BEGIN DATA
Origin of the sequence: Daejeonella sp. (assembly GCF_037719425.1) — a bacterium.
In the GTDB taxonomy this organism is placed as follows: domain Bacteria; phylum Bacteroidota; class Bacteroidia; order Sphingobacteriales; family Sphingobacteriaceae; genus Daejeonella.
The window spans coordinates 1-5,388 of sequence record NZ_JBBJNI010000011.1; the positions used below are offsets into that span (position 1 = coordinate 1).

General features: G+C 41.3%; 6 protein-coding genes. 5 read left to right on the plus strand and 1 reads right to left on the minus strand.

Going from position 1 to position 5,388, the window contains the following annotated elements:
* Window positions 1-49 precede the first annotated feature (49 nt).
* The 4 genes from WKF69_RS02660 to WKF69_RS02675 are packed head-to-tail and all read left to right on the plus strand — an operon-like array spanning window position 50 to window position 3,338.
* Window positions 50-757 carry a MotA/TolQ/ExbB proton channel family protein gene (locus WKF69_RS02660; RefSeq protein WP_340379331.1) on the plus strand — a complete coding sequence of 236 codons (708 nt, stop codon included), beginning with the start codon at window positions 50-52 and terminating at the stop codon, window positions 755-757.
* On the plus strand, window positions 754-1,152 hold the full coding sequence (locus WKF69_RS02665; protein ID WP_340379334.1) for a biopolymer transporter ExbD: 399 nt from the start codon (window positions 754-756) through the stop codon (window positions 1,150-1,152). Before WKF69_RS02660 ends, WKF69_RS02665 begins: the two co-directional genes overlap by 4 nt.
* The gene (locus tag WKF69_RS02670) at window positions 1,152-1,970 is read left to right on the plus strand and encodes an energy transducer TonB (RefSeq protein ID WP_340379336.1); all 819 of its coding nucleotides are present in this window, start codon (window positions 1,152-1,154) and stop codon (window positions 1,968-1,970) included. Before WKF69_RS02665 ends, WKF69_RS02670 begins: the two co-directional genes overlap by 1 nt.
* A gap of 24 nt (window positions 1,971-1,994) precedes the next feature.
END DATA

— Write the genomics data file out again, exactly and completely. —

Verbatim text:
Origin of the sequence: Daejeonella sp. (assembly GCF_037719425.1) — a bacterium.
In the GTDB taxonomy this organism is placed as follows: domain Bacteria; phylum Bacteroidota; class Bacteroidia; order Sphingobacteriales; family Sphingobacteriaceae; genus Daejeonella.
The window spans coordinates 1-5,388 of sequence record NZ_JBBJNI010000011.1; the positions used below are offsets into that span (position 1 = coordinate 1).

General features: G+C 41.3%; 6 protein-coding genes. 5 read left to right on the plus strand and 1 reads right to left on the minus strand.

Going from position 1 to position 5,388, the window contains the following annotated elements:
* Window positions 1-49 precede the first annotated feature (49 nt).
* The 4 genes from WKF69_RS02660 to WKF69_RS02675 are packed head-to-tail and all read left to right on the plus strand — an operon-like array spanning window position 50 to window position 3,338.
* Window positions 50-757 carry a MotA/TolQ/ExbB proton channel family protein gene (locus WKF69_RS02660; RefSeq protein WP_340379331.1) on the plus strand — a complete coding sequence of 236 codons (708 nt, stop codon included), beginning with the start codon at window positions 50-52 and terminating at the stop codon, window positions 755-757.
* On the plus strand, window positions 754-1,152 hold the full coding sequence (locus WKF69_RS02665; protein ID WP_340379334.1) for a biopolymer transporter ExbD: 399 nt from the start codon (window positions 754-756) through the stop codon (window positions 1,150-1,152). Before WKF69_RS02660 ends, WKF69_RS02665 begins: the two co-directional genes overlap by 4 nt.
* The gene (locus tag WKF69_RS02670) at window positions 1,152-1,970 is read left to right on the plus strand and encodes an energy transducer TonB (RefSeq protein ID WP_340379336.1); all 819 of its coding nucleotides are present in this window, start codon (window positions 1,152-1,154) and stop codon (window positions 1,968-1,970) included. Before WKF69_RS02665 ends, WKF69_RS02670 begins: the two co-directional genes overlap by 1 nt.
* A gap of 24 nt (window positions 1,971-1,994) precedes the next feature.